EL SEGUNDO, Calif. – If the New Jersey Devils are to prevent the Los Angeles Kings from doing something the Kings have done in every series so far this postseason – take a 3-0 series lead – they will have to overcome some major jetlag to do so.
When the Devils boarded a flight to Los Angeles Sunday morning for Games 3 and 4 of the Stanley Cup Final it was the first time the team had boarded a flight for a game since April 26 when they played the Florida Panthers in the quarterfinals. When they landed in Los Angeles, it was the first time the team had been outside of the Eastern Time Zone since Jan. 14 when they played the Winnipeg Jets.
The Kings, like most West Coast teams in the NHL, on the other hand, are used to the travel and boarded their flight back to Los Angeles right after Game 2.
"It was a good flight," Kings coach Darryl Sutter said. "We tried to get out of there by midnight. We were off the ground by one and everyone was in bed by 4:30. We looked at contingency plans if we went to a second overtime. We had rooms at the airport so we could get there and get up early and go. I still think it was in the best interest of our team to come home. We're used to it a little bit during the season."
The Kings didn’t practice Sunday but many players did come in for treatment and for media availability.
"Most of the guys got a couple of hours of sleep on the plane," Sutter said. "A lot of the guys that didn’t have to come in today got up at mid-morning and are good to go I think."
Not only are the Kings accustomed to traveling more miles than most teams because of their location geographically with the rest of the league, but they have become used to playing on the road as the No. 8 seed this postseason. They have responded by winning an NHL playoff record 10 straight road games this year and 12 straight dating back to last season.
Don’t look for Sutter or anyone on the team to be that impressed with their road record or winning 11 of their last 12 games dating back to April 22 until they win two more games. None of their current winning streaks means anything to Sutter, who played eight years with the Chicago Blackhawks and remembers in 1991 when Chicago’s 11-game playoff winning streak ended in a sweep at the hands of the Pittsburgh Penguins in the Stanley Cup Final.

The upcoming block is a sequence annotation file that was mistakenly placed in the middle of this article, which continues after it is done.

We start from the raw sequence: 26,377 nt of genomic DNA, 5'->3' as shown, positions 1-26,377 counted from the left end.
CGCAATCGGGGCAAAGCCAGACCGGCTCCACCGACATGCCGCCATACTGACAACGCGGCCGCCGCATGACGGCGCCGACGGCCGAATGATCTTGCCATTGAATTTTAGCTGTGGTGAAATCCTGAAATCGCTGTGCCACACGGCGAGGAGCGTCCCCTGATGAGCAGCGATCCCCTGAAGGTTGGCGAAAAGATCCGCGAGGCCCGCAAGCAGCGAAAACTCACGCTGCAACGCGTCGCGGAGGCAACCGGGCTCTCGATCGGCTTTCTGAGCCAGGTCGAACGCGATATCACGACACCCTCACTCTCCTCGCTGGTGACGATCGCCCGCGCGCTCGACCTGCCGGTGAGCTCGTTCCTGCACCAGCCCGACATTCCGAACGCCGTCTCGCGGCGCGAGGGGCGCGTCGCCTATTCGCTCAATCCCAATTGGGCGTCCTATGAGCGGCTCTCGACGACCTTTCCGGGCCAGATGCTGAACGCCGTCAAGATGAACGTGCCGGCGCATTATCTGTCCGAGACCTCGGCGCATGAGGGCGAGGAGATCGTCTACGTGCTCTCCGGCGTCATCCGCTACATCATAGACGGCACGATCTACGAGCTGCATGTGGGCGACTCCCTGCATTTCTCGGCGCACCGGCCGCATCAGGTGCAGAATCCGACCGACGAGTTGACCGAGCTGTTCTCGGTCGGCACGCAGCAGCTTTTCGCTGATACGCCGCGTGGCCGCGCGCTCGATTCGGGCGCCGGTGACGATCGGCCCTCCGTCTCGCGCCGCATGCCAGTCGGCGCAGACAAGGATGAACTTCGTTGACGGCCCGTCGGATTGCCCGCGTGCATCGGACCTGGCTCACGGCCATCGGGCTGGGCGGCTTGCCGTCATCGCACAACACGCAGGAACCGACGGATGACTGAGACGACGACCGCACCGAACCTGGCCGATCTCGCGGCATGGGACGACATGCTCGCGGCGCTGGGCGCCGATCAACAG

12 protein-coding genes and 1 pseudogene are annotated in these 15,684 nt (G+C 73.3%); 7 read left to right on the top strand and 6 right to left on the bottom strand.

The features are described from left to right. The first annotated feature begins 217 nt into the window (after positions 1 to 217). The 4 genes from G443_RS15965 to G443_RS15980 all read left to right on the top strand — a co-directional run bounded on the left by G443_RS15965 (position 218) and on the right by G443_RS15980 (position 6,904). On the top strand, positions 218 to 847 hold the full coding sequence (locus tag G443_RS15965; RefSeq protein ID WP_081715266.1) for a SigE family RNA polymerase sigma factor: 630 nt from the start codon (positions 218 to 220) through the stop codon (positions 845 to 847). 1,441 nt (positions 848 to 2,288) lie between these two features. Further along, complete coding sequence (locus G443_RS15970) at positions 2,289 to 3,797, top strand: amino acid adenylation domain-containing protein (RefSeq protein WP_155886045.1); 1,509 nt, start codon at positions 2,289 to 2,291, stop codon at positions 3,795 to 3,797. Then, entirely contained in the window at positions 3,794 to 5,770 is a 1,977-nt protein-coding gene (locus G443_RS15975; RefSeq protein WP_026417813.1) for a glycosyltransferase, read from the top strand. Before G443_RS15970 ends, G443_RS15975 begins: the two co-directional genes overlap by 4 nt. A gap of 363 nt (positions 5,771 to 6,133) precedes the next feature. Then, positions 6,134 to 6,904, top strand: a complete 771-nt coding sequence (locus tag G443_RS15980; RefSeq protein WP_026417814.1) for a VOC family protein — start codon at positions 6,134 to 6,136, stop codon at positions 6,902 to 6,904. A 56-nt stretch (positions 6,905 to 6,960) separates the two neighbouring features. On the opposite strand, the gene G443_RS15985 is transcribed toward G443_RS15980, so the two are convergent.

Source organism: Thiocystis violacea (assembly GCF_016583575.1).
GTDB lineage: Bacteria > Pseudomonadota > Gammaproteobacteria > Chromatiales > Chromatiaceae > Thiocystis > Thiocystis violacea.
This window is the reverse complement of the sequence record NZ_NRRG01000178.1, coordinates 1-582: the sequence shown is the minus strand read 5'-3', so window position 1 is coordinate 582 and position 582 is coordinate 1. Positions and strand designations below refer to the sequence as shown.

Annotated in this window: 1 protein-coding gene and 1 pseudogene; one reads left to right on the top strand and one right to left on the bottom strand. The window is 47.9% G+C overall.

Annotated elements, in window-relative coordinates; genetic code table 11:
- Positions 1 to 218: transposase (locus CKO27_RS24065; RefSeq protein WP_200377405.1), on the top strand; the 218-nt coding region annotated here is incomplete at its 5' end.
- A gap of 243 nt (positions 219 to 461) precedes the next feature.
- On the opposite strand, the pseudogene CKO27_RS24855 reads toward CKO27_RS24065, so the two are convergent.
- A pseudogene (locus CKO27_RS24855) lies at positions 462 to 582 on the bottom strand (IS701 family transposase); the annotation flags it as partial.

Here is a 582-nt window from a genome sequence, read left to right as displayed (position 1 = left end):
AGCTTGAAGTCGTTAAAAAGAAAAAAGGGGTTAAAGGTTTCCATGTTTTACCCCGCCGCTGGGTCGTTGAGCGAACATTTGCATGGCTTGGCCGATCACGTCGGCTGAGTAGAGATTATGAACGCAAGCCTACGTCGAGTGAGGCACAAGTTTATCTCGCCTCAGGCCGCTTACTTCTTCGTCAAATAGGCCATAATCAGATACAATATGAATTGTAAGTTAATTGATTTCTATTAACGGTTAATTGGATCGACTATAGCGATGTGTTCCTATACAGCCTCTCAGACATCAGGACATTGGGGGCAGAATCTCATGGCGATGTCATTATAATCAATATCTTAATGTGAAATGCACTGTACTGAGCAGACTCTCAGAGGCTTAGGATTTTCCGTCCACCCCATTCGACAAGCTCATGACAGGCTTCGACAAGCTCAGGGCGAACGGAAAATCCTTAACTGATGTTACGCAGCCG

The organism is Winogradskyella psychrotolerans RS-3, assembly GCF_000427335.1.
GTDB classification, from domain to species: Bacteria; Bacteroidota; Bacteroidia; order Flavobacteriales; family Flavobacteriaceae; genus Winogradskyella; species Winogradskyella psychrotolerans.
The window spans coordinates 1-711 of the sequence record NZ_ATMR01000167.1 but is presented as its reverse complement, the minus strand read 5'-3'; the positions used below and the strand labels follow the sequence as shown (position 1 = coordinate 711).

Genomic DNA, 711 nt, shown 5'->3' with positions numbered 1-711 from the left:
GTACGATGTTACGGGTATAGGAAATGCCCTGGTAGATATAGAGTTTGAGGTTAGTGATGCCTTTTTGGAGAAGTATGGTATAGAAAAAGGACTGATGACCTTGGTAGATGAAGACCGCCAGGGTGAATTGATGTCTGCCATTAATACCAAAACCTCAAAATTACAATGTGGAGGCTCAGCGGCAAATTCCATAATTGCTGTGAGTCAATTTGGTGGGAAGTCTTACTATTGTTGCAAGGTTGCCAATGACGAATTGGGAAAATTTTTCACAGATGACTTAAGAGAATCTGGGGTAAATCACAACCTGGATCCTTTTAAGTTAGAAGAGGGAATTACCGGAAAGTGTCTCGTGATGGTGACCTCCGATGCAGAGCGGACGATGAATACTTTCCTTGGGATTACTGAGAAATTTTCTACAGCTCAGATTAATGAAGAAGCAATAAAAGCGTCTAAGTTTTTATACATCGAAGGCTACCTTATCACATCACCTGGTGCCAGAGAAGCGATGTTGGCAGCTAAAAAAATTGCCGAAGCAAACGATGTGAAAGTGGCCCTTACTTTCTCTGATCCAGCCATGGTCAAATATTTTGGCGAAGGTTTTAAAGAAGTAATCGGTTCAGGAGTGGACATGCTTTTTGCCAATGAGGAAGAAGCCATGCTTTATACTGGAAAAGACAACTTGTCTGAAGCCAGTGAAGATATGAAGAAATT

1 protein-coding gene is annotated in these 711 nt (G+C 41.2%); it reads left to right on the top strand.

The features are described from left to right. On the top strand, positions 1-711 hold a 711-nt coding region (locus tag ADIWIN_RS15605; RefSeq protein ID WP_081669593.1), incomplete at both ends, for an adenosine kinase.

“What do you want to talk about?” Sutter said, when asked about the winning streak. “We won 11 in a row to go to the Stanley Cup Final in Chicago and the team that beat us in the Final won 11 in a row so I think that’s hallowed ground. That’s pretty unbelievable what Pittsburgh did that year.”
The large media contingent covering the Stanley Cup Final forced the Kings to hold their availability on the practice court of the Los Angeles Lakers. It was the first time anyone on the Kings had been on the court and many took a quick look at the championship banners and trophies displayed on the office windows when they walked onto the court on Sunday.
"I didn’t even know this place existed," Kings defenseman Matt Greene said. "I thought it was a myth."
Drew Doughty smiled as he looked up at the championship banners before he walked off the court.
"It’s the first time I’ve actually been here," Doughty. "It would be nice to throw one of these up in our practice facility."
Carter proves doubters wrong
Jeff Carter had his fair share of doubters after he was traded from the Philadelphia Flyers to the Columbus Blue Jackets last June and again in February when he was traded to the Kings. After playing in the Stanley Cup Final two years earlier with Mike Richards in Philadelphia, he was reunited with his old friend to prove his naysayers wrong. Needless to say Carter’s game-winning goal in overtime in Game 2 went a long way in silencing his critics.
"There was a lot of people doubting me out there and I l know that," Carter said. "I look at this as an opportunity to win a Stanley Cup and prove everybody wrong."
Richards, who stayed in touch with Carter after they both were traded from Philadelphia until they were reunited in Los Angeles, knows how much the game-winning goal meant to Carter and how big it was in his redemption story.
"He's a guy that has confidence and you can see that confidence on the ice," Richards said. "When you get traded you almost take that personally and as a slap in the face. Nobody likes being traded but everything happens for a reason. If there are doubters you want to prove them wrong. That’s just the nature of being a hockey player."